Mike Wilkinson discusses the process of reviewing and critiquing your own work.
Whether you shoot video or stills, we’ve all been there. That point at which you lose all objectivity and the ability to discern thoughtful, evocative images that nail the concept on the head, from the ones that are “too artistic,” or simply don’t fit the story. Our eyes numb the part of our brain that lets us separate what works from what doesn’t. Here are a few thoughts on how to approach critiques and kill your babies so that you end up with your best work.
You’ll have to forgive the expression of killing babies… if you haven’t heard it before, the phrase doesn’t have anything to do with actually killing your children. It’s a metaphor for cutting, cropping, deleting, or ignoring your own work that you have become too attached to. I’ve seen examples of this in photography as well as video, in both production and post.
Most creatives who went through school, learned their craft in a group setting. Hours of critique sessions staring up at prints on a wall, like children mesmerized by twinkling fireworks exploding the sky. In video, students can spend hours evaluating the nuances of how their video edits flow with the music, and whether or not it’s mixed well. Part of what we learned by going through this process over and over again was to train our brains to disconnect that personal connection with work, and critique it from an unbiased point of view. Even after practicing and understanding this, I still suffer from this from time to time. Recently, I’ve had to deal with a few instances of not only letting go of my photo concepts, but also letting go of footage that I felt was interesting, but in the end it just didn’t move the story forward.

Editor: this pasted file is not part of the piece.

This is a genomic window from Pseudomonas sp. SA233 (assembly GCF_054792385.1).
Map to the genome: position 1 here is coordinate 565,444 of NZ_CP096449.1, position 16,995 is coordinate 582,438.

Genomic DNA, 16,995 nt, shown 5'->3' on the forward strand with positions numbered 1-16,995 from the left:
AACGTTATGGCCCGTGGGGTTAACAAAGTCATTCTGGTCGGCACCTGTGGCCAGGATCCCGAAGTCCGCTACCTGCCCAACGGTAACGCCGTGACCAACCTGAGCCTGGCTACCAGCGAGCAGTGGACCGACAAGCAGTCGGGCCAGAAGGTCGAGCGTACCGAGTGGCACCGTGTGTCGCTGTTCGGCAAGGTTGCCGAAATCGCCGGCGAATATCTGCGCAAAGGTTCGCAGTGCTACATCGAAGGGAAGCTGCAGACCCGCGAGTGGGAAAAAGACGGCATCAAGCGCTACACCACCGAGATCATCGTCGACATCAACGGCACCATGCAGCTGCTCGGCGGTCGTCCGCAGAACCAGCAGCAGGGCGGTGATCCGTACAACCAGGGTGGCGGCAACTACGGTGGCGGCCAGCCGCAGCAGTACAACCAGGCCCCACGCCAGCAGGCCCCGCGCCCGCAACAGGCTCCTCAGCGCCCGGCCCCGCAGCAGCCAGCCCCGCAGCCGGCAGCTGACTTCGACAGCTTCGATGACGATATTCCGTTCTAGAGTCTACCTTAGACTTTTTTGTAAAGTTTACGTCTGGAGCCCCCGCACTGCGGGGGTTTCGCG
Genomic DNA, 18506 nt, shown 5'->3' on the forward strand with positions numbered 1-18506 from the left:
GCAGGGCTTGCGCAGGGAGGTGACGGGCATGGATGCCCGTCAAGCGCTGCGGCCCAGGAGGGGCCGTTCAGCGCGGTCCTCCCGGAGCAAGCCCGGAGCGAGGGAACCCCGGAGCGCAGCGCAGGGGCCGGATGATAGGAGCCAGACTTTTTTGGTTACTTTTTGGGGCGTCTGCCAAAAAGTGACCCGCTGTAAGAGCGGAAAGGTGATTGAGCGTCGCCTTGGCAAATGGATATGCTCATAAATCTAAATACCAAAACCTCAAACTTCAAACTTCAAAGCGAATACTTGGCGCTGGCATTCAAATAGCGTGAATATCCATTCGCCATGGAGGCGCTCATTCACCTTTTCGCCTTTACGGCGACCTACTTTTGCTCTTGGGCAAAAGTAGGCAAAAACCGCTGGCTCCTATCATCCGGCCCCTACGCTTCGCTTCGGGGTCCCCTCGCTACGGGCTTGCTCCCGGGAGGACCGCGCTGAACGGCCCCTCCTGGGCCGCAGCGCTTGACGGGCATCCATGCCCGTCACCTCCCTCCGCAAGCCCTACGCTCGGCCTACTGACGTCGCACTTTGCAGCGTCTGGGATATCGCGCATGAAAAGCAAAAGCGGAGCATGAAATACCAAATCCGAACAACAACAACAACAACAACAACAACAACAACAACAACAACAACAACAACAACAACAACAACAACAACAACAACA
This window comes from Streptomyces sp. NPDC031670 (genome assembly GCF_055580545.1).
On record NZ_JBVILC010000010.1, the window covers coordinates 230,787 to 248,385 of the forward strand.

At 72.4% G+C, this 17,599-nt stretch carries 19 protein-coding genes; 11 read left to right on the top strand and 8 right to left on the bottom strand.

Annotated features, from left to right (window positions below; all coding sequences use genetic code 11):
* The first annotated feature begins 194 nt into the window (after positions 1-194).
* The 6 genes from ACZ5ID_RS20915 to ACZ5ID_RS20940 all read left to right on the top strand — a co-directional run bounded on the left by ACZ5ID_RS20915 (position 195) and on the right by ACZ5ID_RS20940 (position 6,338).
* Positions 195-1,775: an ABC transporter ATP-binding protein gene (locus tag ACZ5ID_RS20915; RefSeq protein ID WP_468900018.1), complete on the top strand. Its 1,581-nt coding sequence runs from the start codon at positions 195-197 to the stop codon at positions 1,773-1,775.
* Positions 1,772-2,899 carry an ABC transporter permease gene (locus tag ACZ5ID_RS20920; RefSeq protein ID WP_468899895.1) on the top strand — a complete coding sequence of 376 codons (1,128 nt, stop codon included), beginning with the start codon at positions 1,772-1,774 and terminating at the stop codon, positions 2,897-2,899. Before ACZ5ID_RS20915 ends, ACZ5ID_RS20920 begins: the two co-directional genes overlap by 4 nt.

Taking The Personal Out Of The Project
While I don’t claim to be a pro photographer (walking around with an L lens pretty much says it for me) I have done plenty of photo shoots for varied projects. On one particular shoot I was asked to shoot a portrait of a welding student to go along with a news story about his experiences and accomplishments. Working with the writer, I shot some different images of the welder, with one series focusing on him holding up a medal from a competition, and another series where I attempted to get a bit more creative with his portrait.
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